Tuesday, December 8, 2009

Canadian, eh?

I contacted Megan and made a date. It was a supposed to be a 6 hour drive to see him, but I didn't realize STA's massive pickup truck had a jet engine under the hood and we made it to the stables in 4½ hours. We were farther north and it was colder and there was still snow on the ground. As we were driving up the long lane up to the house, there HE was, prancing through the snow along side the white paddock fence, bobbing his head and greeting us. Majesty in motion. OMG. My heart was racing.

I had done some research on the Canadian breed before our road trip. I am embarrassed to say that, as a Canadian myself, I didn’t realize that we actually had a national horse breed.

Excerpt from Wikipedia: The Canadian Horse is a breed of horse developed in Canada. Although previously relatively unknown due to its rarity, the Canadian Horse has influenced many other North American breeds, including the Morgan, American Saddlebred, and Standardbred. Although there have been several times when the breed almost went extinct, now the Canadian Horse has many enthusiasts within and outside of Canada. The Canadian Horse gave rise to the Canadian Pacer, which has had a profound impact on many of the gaited breeds of today. On April 30, 2002, a bill was passed into law by the Canadian Government making the Canadian Horse an official symbol of Canada.

Beautiful, tall, slim and blonde (of course) Megan, who was decked out in dressage gear, greeted us enthusiastically and we walked down to the paddock where HE was now trotting around and kicking up his heels. As he came up to the fence I started to have a bit of anxiety. He was big! As a matter of fact, he was massive. I had prepared myself for a horse that was tall and built like the jumpers I was used to seeing where I took lessons. HE was a lot heavier, with a solid build and feet the size of side plates.

Megan slipped the halter on him and up we went to the barn. I asked if I could tack up alone. Holy crap, HE was big. But HE was very patient and showed interest in what I was doing. I brushed him from head to toe. What a work out! Taller and bigger than GM, I really had to stretch and reach to do a good job. HE was very well behaved. No Chicken Dance required here! I only had to tap his leg and HE lifted it for me so I could clean his hoof. I lifted my saddle up....and up...just a little higher.... It was elevated just about over my head when I placed it on his back. The girth extender was let out as far as it could go. I had to stand on my tippy toes to adjust everything. At this point, I met his owner. As we shook hands she started to cry. I comforted her and we walked him out to the paddock together.

STA and I watched Megan put him through his paces – she loved my saddle. :-) His transitions were lovely and smooth and he was very responsive to her leg. STA then got on him and was deliberately bouncy and yanked at the bit, pretending that she was me. :-) He did not react, he just went with it. Then my turn. My heart was pounding. I was really, REALLY, REALLY high off the ground. The colour drained from my face. STA was right beside me, quietly saying “Breathe. In. Out. I won’t leave your side until you are ready.” Eventually, I was able to walk him around on my own and actually got him up to a trot a couple of times. His size did intimidate me, but I loved the intelligence and kindness in his eyes.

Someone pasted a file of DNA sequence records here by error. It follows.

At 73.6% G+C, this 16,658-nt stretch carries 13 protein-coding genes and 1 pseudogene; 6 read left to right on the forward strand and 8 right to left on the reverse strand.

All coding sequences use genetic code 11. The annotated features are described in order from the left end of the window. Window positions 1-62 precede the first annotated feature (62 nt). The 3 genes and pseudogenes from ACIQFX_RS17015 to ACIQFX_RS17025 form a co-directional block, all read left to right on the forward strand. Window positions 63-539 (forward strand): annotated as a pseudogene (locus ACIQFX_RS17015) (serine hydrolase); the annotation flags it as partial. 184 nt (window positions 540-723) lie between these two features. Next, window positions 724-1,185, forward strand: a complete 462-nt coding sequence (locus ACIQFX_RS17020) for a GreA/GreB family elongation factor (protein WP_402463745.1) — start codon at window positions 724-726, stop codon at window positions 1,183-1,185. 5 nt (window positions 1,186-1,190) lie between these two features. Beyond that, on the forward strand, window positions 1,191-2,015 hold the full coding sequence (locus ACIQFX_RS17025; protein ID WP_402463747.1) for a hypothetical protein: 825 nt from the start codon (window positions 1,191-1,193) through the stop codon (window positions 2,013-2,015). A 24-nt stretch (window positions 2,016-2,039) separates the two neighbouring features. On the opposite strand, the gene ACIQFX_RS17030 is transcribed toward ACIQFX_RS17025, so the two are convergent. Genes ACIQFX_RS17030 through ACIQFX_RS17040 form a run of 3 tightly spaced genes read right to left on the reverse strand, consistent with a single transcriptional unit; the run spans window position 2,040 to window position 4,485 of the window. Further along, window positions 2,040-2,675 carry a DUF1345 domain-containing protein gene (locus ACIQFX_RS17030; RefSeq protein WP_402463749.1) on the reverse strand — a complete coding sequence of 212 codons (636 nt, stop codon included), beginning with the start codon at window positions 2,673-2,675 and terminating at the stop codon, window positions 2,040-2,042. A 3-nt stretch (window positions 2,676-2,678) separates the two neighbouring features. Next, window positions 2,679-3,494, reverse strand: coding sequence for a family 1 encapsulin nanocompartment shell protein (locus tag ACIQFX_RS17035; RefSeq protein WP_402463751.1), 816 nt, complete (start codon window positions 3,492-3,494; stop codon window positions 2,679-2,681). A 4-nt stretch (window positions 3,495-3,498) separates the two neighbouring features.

We spent a couple of hours around him. I turned him out, and as I was locking the gate behind me, STA came up to me and basically said that if I didn’t buy this horse I was an idiot. Other than being quite a bit bigger than what we were initially looking for, he had everything on the wish list. She also felt that he would provide me with subtle challenges that could only improve my riding capabilities; he was not push-button.

We both walked back to the barn and talked to the owner and Megan. The deal was made, tears were shed, a date for the pre-purchase exam was agreed on and STA and I were back on the road. I was silent in the car for the first 5 minutes. I was trying to absorb what had just taken place. STA looked at me and said, “You just bought your own horse. YOU JUST BOUGHT YOUR OWN HORSE! WHOO HOO!!!!” There must have been about 1000 butterflies in my stomach. I looked at her and quietly said, “I own my own horse. Ho-ly crap.”

What was I thinking….?


  1. Congratulations! He sounds like a big sweetheart. Where will you keep him? Winter is challenging for horse owners, so if you have any questions or just need to vent, stop by my blog and see me again. Good luck, your adventure begins.....

  2. Thanks a lot, Victoria! I appreciate your comments and your offer to answer any questions I may have. I am boarding him at a great place. We are in the middle of our first blizzard. I suspect that he is probably out frolicking in the snow with his buddies today.

  3. Oh, he sounds so perfect. I can't wait to hear more about him as your adventures continue. Don't let his size intimidate you, trust me you'll get used to it. I'm 5'5" and rode a 17'2 hand dutch warmblood for 15 years. Granted when I got him as a 3 yr. old he was only 16'2, I never thought he'd get that huge! Anyway, it doesn't matter after a while riding a larger horse doesn't matter. In fact when I used to get off him and ride other horses I felt like I was riding ponies. Good luck.

  4. @Grey Horse Matters - I think he is perfect. :-) I will be posting pictures soon. 17.2hh?! I can't even imagine!! Wow.

  5. Im going back and reading from the begining, I love your reaction when you clue into the fact that you just bought a horse!